Nutritious diet and healthy living go hand-in-hand – which is why most of us pay extra attention to what we eat on a daily basis. In fact, we try to keep ourselves updated with all the health- and diet-related news available on the internet. But so much information often leaves us confused and wondering what is actually good for our health. Subsequently, we end up believing some incorrect information or some false claims; and further start following those without doing a fact check. Hence, to make it easier for all, the Food Safety and Standards Authority of India (FSSAI) recently took to Twitter to debunk some of the most common myths that have been doing the rounds for years. Let’s take a look:

Also Read: 5 Tips To Keep Fruits And Vegetables Clean According To FSSAI

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Here Are 7 Common Myths About Food And Nutrition:

Myth 1: Eating low calorie diets and skipping meals is the only way to weight loss.

Fact: A balanced diet, eating small portions at defined regular intervals and regular exercise is the key to weight loss. By low calorie diets/skipping meals you may be missing out on essential nutrients.

Myth 2: If a food label indicates ‘DIET FOODS’, then it is healthy.

Fact: Foods claiming to be LOW FAT may be high in sugar, salt and even invisible fat. It is thus advisable to read the ingredient list to find out any hidden sources of salt, sugar or fat.

Myth 3: Plant based diets are deficient in protein.

Fact: Plant-based rich sources of protein like legumes, nuts, seeds, soy-products, millets and some vegetables are also high in fiber and low in fat. The quality of protein can also be increased when cereals and pulses are consumed in combination.

Myth 4: Cooked food can’t cause food-borne illness and can be kept at room temperature.

Fact: There are plenty of ways that cooked food can become contaminated after cooking, making it just as unsafe to eat. This can happen when-

  • Food isn’t stored properly. All cooked and leftover foods need to be refrigerated (below 5degree Celsius) within 2 hours.
  • Food is prepared on a contaminated surface or equipment or stored in non-food grade utensil.
  • Food handlers don’t practice good personal hygiene.
  • Cross-contamination with raw food.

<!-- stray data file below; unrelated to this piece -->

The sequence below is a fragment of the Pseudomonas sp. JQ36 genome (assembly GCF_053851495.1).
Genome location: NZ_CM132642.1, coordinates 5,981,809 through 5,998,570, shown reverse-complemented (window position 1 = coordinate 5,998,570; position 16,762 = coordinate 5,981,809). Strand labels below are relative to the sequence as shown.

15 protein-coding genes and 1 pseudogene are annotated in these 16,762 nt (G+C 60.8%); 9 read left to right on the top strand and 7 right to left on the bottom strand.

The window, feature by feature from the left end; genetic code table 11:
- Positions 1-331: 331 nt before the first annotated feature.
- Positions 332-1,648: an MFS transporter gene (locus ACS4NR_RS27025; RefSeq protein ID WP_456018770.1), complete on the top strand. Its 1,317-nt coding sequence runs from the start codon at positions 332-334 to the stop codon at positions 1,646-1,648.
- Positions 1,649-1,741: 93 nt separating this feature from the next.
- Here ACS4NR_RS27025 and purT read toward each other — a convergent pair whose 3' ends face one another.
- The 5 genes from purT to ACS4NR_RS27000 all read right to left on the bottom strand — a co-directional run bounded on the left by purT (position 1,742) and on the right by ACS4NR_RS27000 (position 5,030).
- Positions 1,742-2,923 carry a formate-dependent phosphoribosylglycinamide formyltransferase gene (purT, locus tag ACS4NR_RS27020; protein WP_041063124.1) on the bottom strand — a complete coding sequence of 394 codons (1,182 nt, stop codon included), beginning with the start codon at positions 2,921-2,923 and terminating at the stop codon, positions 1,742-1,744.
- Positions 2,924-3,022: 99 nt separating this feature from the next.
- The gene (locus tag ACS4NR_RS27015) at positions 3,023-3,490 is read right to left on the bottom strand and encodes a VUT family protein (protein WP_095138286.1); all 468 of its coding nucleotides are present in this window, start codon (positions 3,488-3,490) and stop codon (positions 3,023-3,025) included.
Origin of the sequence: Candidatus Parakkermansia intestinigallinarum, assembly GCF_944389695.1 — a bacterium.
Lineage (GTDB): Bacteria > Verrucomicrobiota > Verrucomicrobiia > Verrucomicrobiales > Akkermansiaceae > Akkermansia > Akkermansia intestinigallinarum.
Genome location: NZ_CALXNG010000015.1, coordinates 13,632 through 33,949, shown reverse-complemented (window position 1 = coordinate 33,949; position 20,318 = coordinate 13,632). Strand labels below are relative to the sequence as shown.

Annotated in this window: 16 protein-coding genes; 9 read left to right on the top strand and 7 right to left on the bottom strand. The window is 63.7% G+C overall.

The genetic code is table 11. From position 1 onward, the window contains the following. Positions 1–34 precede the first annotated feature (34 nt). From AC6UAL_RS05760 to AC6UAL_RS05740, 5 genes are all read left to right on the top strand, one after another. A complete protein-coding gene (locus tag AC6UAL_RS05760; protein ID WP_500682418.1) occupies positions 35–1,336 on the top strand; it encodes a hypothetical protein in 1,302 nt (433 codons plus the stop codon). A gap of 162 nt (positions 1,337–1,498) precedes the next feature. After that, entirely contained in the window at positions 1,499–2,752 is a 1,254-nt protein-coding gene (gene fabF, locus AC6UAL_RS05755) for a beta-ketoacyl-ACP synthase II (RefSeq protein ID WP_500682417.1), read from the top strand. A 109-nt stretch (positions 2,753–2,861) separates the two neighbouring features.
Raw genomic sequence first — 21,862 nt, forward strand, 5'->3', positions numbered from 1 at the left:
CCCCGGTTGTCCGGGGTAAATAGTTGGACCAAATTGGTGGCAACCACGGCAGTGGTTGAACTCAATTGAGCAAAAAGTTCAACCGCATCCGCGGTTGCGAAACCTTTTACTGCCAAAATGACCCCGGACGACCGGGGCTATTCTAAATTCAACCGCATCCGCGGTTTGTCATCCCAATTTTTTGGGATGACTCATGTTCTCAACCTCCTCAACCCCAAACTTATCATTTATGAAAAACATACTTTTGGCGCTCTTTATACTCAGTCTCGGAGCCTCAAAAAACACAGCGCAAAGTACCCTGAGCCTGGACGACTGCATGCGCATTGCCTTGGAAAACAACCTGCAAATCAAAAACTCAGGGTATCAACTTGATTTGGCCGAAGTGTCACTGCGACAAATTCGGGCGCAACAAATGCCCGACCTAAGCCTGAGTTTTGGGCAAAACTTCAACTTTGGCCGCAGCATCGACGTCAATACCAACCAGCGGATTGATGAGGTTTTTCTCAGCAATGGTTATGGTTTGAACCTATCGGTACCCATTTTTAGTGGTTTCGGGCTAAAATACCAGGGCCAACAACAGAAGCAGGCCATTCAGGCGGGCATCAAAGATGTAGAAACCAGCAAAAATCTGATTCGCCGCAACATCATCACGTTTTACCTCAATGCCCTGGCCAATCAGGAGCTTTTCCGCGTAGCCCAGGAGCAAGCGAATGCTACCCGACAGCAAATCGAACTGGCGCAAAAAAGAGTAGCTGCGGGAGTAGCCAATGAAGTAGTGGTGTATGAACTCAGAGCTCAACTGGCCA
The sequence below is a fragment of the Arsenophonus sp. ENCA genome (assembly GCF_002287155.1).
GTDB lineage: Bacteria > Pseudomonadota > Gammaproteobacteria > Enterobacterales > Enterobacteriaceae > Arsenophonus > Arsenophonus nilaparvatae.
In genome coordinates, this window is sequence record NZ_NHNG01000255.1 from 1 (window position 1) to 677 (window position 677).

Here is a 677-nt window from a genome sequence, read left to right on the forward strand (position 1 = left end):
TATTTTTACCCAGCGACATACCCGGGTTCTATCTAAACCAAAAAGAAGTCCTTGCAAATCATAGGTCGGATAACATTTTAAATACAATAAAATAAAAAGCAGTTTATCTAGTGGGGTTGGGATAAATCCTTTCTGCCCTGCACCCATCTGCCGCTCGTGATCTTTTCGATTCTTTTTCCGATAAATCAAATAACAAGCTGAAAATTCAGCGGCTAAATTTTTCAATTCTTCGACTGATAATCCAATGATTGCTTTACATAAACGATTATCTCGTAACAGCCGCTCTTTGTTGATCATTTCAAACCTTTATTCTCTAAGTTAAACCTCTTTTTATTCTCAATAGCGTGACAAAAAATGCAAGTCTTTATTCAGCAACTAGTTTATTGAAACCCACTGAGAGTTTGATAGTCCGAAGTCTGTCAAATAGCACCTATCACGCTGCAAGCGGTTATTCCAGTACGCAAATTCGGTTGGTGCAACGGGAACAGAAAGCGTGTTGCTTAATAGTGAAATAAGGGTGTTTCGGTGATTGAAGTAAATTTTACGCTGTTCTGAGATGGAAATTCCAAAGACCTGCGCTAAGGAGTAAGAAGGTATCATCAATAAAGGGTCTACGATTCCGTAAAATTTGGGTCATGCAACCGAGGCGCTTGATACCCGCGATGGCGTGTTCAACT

Myth 5: Oil provides empty calories with no nutrients.

Fact: Human body cannot synthesize prime Polyunsaturated Fatty Acids, which are called Essential Fatty Acids: Omega 3 (m-3) and Omega 6 (n-6) fatty acids and hence they have to be obtained from the diet. Essential fatty acids reduce risk of heart disease, improve cognition, and reduce inflammation and joint pain. To reap maximum benefits right combination of cooking oils should be used.

Myth 6: Children can eat high-calories, high sugar foods as much as they want.

Fact: Nutrient requirements are high during the growing years. Good nutrition improves the child’s physical well-being as well as cognitive development. Excess sugar consumption at a young age has been associated with the risk of obesity and chronic diseases like diabetes and heart diseases. We need to encourage intake of a balanced diet with all food groups in appropriate amounts.

Myth 7: If it looks fine and smells fine, it’s probably safe to eat.

Fact: Although a bad smell or taste are signs that food has ‘gone off’, these signs often are not caused by bacteria that give you food poisoning. Always check use by/best before/expiry dates, storage instructions and temperature on the packet.

Disclaimer: This content including advice provides generic information only. It is in no way a substitute for qualified medical opinion. Always consult a specialist or your own doctor for more information. NDTV does not claim responsibility for this information.